2. Company of Heroes (Relic Entertainment, 2006)

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With Company of Heroes, Relic’s World War II real time strategy game, they could have very easily just applied standard RTS genre tropes to the game, but they chose a much better route. Instead of just making a WWII RTS in the style of their past games, they sought to translate the type of warfare that was waged during WWII into a realistic real time strategy game. The result is a strategy game that ditches a lot of the more familiar elements of the genre in favor a more unique and realistic experience. Company of Heroes is in many aspects an entirely original experience, while in others it is very clearly an RTS, and it winds up working extremely well; there is a reason Company of Heroes is one of the highest rated RTS games of all time. Relic is currently working on Company of Heroes 2, and they are free to continue working on it because Sega purchased the Company of Heroes IP along with the studio.

1. Saints Row: The Third (Volition Inc, 2011)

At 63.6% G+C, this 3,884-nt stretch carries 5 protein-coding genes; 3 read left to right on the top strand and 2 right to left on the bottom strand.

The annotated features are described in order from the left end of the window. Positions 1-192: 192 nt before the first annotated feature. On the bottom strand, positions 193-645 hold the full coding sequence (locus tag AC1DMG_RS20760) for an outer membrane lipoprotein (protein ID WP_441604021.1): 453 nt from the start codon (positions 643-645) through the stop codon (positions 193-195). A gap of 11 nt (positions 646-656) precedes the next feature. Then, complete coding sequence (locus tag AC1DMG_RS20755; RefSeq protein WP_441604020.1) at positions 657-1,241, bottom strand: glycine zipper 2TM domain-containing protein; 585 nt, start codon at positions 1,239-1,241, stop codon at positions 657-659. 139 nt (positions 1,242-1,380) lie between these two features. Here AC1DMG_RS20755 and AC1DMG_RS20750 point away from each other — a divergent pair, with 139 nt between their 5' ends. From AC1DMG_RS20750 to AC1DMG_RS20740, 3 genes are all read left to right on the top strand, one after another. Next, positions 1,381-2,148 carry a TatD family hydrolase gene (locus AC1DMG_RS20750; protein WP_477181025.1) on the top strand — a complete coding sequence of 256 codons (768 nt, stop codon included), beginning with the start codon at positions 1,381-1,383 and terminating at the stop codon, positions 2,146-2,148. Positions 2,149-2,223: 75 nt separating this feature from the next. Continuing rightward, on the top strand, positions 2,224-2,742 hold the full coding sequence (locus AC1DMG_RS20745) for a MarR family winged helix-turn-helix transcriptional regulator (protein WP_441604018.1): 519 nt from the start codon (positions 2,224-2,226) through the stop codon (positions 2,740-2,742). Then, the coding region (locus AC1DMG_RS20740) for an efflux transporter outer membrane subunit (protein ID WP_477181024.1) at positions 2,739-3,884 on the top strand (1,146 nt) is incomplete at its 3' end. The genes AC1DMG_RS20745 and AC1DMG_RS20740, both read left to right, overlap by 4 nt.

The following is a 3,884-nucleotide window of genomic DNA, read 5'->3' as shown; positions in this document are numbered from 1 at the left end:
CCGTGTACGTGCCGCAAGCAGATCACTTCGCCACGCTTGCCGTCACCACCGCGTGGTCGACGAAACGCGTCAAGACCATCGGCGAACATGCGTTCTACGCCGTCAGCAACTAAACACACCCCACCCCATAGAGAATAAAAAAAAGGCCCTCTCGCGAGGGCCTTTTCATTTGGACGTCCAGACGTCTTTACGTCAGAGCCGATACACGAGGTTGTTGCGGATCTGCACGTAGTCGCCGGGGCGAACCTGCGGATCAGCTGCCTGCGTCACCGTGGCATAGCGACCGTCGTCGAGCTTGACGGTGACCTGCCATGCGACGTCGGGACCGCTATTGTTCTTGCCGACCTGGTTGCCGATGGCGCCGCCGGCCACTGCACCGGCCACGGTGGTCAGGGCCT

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When the original Saints Row came out in 2006, it was yet another Grand Theft Auto clone at a time when the market was flooded with them. However, it was the most successful GTA clone due to two main factors. For one, it was a relatively high quality game compared to other non GTA games in the genre, and secondly it was the first urban open world crime game to be released on the new consoles, serving as a preview of what fans might expect from a next gen GTA at a time when people were still wondering what the true potential of these new machines was. Saints Row didn’t do much original for the genre, but it didn’t have to at the time it was released. However, Saints Row 2 was in direct competition with GTA IV, so Volition had to do something to set it apart. Where as GTA IV took the grounded, gritty, realistic approach, Saints Row 2 leaned more towards the insane and over the top, carving out it’s own niche in the open world genre. With Saints Row: The Third, Volition took the insanity to new extremes, making Saints Row seem like a completely different kind of game than where Rockstar has taken Grand Theft Auto. Saints Row: The Third really upped the ante on the ridiculousness, but it was backed up by solid gameplay, exceptionally funny writing, and a supremely unique sense of style. Saints Row may have started out as nothing more than an HD GTA clone at a time when that distinction mattered, but it has since established itself as a top tier franchise that really shares little in common with Grand Theft Auto, and that is why  I consider it the best game THQ published in its 20+ years in the industry.